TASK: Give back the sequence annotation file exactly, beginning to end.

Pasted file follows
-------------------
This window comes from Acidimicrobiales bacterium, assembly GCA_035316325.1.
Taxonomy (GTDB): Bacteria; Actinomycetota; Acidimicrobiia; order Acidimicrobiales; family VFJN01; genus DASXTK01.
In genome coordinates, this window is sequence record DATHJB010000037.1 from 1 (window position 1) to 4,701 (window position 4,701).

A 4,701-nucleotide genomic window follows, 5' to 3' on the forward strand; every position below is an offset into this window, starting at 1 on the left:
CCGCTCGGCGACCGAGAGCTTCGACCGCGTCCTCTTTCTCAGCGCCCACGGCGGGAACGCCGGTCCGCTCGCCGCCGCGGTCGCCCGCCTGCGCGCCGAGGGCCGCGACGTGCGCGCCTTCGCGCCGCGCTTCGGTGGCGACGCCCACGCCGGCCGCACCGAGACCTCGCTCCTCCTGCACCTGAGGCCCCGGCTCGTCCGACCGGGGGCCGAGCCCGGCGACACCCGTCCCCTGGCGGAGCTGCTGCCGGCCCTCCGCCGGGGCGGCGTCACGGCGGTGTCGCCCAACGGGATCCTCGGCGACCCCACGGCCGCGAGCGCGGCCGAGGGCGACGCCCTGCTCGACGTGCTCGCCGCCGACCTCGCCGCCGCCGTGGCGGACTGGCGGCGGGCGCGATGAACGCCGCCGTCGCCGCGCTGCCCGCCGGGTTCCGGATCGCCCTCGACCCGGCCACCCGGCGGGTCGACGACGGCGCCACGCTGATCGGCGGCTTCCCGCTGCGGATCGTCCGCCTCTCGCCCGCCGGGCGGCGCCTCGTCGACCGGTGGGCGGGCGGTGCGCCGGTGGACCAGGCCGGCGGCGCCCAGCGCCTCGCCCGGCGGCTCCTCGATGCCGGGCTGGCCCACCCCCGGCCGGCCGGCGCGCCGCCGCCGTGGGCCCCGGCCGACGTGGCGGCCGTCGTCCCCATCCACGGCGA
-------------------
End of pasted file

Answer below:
This window comes from Acidimicrobiales bacterium, assembly GCA_035316325.1.
Taxonomy (GTDB): Bacteria; Actinomycetota; Acidimicrobiia; order Acidimicrobiales; family VFJN01; genus DASXTK01.
In genome coordinates, this window is sequence record DATHJB010000037.1 from 1 (window position 1) to 4,701 (window position 4,701).

A 4,701-nucleotide genomic window follows, 5' to 3' on the forward strand; every position below is an offset into this window, starting at 1 on the left:
CCGCTCGGCGACCGAGAGCTTCGACCGCGTCCTCTTTCTCAGCGCCCACGGCGGGAACGCCGGTCCGCTCGCCGCCGCGGTCGCCCGCCTGCGCGCCGAGGGCCGCGACGTGCGCGCCTTCGCGCCGCGCTTCGGTGGCGACGCCCACGCCGGCCGCACCGAGACCTCGCTCCTCCTGCACCTGAGGCCCCGGCTCGTCCGACCGGGGGCCGAGCCCGGCGACACCCGTCCCCTGGCGGAGCTGCTGCCGGCCCTCCGCCGGGGCGGCGTCACGGCGGTGTCGCCCAACGGGATCCTCGGCGACCCCACGGCCGCGAGCGCGGCCGAGGGCGACGCCCTGCTCGACGTGCTCGCCGCCGACCTCGCCGCCGCCGTGGCGGACTGGCGGCGGGCGCGATGAACGCCGCCGTCGCCGCGCTGCCCGCCGGGTTCCGGATCGCCCTCGACCCGGCCACCCGGCGGGTCGACGACGGCGCCACGCTGATCGGCGGCTTCCCGCTGCGGATCGTCCGCCTCTCGCCCGCCGGGCGGCGCCTCGTCGACCGGTGGGCGGGCGGTGCGCCGGTGGACCAGGCCGGCGGCGCCCAGCGCCTCGCCCGGCGGCTCCTCGATGCCGGGCTGGCCCACCCCCGGCCGGCCGGCGCGCCGCCGCCGTGGGCCCCGGCCGACGTGGCGGCCGTCGTCCCCATCCACGGCGA